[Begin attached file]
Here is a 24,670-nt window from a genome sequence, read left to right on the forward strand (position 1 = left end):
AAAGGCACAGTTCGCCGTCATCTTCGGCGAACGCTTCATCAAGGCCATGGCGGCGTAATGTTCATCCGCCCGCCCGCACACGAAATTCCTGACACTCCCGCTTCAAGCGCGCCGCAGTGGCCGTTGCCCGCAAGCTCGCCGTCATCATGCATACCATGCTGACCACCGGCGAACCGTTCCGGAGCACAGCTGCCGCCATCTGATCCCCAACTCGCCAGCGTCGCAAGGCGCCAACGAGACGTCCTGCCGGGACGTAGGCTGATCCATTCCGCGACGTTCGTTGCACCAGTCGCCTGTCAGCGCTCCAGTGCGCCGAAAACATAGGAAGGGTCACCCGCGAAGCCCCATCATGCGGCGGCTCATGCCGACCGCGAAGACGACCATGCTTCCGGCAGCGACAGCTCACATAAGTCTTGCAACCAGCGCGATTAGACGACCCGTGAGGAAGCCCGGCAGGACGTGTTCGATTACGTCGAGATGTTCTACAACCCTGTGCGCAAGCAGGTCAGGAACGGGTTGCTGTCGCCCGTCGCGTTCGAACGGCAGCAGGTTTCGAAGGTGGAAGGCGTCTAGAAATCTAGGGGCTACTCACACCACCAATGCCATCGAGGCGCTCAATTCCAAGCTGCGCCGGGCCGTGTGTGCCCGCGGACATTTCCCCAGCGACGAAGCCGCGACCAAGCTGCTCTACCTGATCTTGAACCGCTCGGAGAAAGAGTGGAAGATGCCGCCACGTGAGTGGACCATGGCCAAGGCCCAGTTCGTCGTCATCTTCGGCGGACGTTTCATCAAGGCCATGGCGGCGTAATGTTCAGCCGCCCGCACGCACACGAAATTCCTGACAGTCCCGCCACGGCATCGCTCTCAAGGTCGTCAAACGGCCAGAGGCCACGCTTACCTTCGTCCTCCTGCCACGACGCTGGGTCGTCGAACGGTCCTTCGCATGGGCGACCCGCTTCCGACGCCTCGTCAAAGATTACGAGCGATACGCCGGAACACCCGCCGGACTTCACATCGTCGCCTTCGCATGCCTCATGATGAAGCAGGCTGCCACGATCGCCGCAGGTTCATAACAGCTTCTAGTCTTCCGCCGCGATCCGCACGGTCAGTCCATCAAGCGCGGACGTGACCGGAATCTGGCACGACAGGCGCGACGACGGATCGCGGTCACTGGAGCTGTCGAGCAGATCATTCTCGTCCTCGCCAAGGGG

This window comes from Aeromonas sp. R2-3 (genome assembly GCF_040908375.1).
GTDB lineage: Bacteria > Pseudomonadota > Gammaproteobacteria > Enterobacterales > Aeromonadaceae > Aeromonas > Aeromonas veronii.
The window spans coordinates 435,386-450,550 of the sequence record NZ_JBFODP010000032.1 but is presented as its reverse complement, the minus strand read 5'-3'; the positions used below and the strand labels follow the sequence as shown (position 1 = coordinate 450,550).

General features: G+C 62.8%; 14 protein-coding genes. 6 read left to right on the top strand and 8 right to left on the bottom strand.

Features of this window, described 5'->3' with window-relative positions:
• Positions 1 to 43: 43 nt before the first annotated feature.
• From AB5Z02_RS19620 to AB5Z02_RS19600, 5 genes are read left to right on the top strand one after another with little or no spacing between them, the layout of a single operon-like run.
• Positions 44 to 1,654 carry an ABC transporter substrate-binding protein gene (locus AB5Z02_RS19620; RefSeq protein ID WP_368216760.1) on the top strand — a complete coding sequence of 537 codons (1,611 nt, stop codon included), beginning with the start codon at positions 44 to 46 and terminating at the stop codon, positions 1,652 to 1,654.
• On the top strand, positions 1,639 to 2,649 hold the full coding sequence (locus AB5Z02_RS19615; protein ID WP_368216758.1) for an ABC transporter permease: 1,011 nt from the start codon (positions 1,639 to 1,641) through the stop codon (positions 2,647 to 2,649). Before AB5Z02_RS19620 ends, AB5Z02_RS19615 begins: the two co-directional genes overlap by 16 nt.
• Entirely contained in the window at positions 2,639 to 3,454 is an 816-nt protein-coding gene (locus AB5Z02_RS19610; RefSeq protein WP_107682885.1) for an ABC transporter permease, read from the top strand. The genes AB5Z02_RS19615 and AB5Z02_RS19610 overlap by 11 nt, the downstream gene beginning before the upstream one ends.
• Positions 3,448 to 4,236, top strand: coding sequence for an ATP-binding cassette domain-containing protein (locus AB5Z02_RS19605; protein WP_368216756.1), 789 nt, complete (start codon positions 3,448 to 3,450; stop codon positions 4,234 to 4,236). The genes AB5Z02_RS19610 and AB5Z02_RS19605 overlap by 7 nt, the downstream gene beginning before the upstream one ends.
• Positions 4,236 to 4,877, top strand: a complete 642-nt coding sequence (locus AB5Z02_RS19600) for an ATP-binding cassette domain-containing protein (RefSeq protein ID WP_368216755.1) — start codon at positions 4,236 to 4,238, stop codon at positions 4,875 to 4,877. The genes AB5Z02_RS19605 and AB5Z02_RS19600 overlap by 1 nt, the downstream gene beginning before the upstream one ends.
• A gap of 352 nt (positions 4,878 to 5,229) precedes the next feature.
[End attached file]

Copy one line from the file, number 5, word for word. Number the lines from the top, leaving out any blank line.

The window spans coordinates 435,386-450,550 of the sequence record NZ_JBFODP010000032.1 but is presented as its reverse complement, the minus strand read 5'-3'; the positions used below and the strand labels follow the sequence as shown (position 1 = coordinate 450,550).